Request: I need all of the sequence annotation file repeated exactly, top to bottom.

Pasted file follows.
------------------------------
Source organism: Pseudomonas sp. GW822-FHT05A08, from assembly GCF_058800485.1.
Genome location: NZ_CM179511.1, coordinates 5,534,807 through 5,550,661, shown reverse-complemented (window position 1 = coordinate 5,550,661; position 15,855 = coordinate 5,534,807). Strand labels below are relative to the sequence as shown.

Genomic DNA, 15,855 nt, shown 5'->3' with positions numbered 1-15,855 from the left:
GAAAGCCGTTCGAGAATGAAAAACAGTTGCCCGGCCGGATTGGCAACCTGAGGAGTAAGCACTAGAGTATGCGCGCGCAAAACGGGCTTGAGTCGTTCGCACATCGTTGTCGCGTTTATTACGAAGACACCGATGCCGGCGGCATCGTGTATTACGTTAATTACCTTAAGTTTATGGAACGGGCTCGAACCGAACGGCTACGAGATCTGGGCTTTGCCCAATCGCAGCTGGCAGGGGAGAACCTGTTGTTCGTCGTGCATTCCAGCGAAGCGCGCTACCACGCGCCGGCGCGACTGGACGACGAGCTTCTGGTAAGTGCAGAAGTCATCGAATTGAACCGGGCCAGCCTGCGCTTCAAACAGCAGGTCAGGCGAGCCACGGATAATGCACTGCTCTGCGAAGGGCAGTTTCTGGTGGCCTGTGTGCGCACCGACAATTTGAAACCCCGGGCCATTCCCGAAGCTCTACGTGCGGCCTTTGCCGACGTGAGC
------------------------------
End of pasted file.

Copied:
Source organism: Pseudomonas sp. GW822-FHT05A08, from assembly GCF_058800485.1.
Genome location: NZ_CM179511.1, coordinates 5,534,807 through 5,550,661, shown reverse-complemented (window position 1 = coordinate 5,550,661; position 15,855 = coordinate 5,534,807). Strand labels below are relative to the sequence as shown.

Genomic DNA, 15,855 nt, shown 5'->3' with positions numbered 1-15,855 from the left:
GAAAGCCGTTCGAGAATGAAAAACAGTTGCCCGGCCGGATTGGCAACCTGAGGAGTAAGCACTAGAGTATGCGCGCGCAAAACGGGCTTGAGTCGTTCGCACATCGTTGTCGCGTTTATTACGAAGACACCGATGCCGGCGGCATCGTGTATTACGTTAATTACCTTAAGTTTATGGAACGGGCTCGAACCGAACGGCTACGAGATCTGGGCTTTGCCCAATCGCAGCTGGCAGGGGAGAACCTGTTGTTCGTCGTGCATTCCAGCGAAGCGCGCTACCACGCGCCGGCGCGACTGGACGACGAGCTTCTGGTAAGTGCAGAAGTCATCGAATTGAACCGGGCCAGCCTGCGCTTCAAACAGCAGGTCAGGCGAGCCACGGATAATGCACTGCTCTGCGAAGGGCAGTTTCTGGTGGCCTGTGTGCGCACCGACAATTTGAAACCCCGGGCCATTCCCGAAGCTCTACGTGCGGCCTTTGCCGACGTGAGC